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The Story of My Experiments with Truth is the autobiography of ...
The Story of My Experiments with Truth is the autobiography of Mohandas Karamchand Gandhi, covering his life from early childhood through to 1920. It was initiated at the insistence of Swami Anand and other close co-workers of Gandhi to explain the background of his public campaigns for justice.
In 1999, the book was designated as one of the "100 Most Important Spiritual Books of the 20th Century" by HarperCollins publishers.
Posted April 8, 2005
This book must be read in context or else the reader will be disappointed. It is not the best book to read if you want to learn about Gandhi. It isn't much of an 'autobiography' in a typical sense. Gandhi doesn't directly cover the main events of his life that we know him today for. There is very little treatment about his non-violence movement and the protest marches. If you want to learn about the life of Gandhi, reading this book will leave you unfulfilled. For that, you're better off starting with Louis Fischer's 'Gandhi: His Life and Message for the World'. But Gandhi's Autobiography shows the reader how absolutely honest and humble he was. Gandhi exposes his idiosyncrasies, quirks, and his odd beliefs to anyone who cares to read. He completely downplays himself and his accomplishments by not writing about them and spends most of the pages dwelling on his faults, personal inner struggles, mundane aspects of his life, and strange experiments in diet. This is the closest anyone can get to glimpsing Gandhi's steam of consciousness and the ramblings of his mind.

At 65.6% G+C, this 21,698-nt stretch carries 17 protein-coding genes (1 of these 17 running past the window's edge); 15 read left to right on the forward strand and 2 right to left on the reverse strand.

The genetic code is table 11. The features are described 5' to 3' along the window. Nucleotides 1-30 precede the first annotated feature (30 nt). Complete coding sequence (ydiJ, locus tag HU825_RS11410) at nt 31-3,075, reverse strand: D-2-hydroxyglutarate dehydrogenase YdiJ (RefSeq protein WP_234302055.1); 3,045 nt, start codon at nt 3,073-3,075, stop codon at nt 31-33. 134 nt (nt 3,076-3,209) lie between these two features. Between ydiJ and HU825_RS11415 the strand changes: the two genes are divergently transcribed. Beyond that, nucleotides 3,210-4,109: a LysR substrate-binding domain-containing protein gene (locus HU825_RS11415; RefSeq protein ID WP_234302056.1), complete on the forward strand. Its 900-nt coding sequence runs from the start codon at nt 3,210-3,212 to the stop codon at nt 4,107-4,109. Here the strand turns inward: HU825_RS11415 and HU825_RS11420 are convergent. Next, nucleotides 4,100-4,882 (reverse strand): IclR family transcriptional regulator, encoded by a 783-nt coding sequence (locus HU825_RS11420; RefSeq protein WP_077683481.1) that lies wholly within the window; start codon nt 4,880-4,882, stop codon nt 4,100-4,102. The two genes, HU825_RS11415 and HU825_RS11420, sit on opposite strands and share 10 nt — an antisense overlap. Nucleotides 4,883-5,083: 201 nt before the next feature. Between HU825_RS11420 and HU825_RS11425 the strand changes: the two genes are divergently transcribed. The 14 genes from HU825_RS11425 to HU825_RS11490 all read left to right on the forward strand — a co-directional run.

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Posted May 13, 2003
The younger generation is growing up with the news of war, violence, bombs, and missiles. They should know that non-violence was the only method used to free India from the colonial rule.Was this review helpful? Yes NoThank you for your feedback. Report this reviewThank you, this review has been flagged.
Posted May 14, 2001
Gandhi's life is an open book. His thoughts on non-violence, truth, and perseverance are examples to whole mankind irrespective race, creed, nationality and gender. He exemplifies simple life and is an inspiration to one and all. His bravery needs no armies, guns, or bombs. Truth is his only weapon and the mighty British Empire crumbles. His love for people for all peoples and life is unprecedented. He says 'A nation's greatness is measured by the way it treats its animals'Was this review helpful? Yes NoThank you for your feedback. Report this reviewThank you, this review has been flagged.
Posted October 17, 2008
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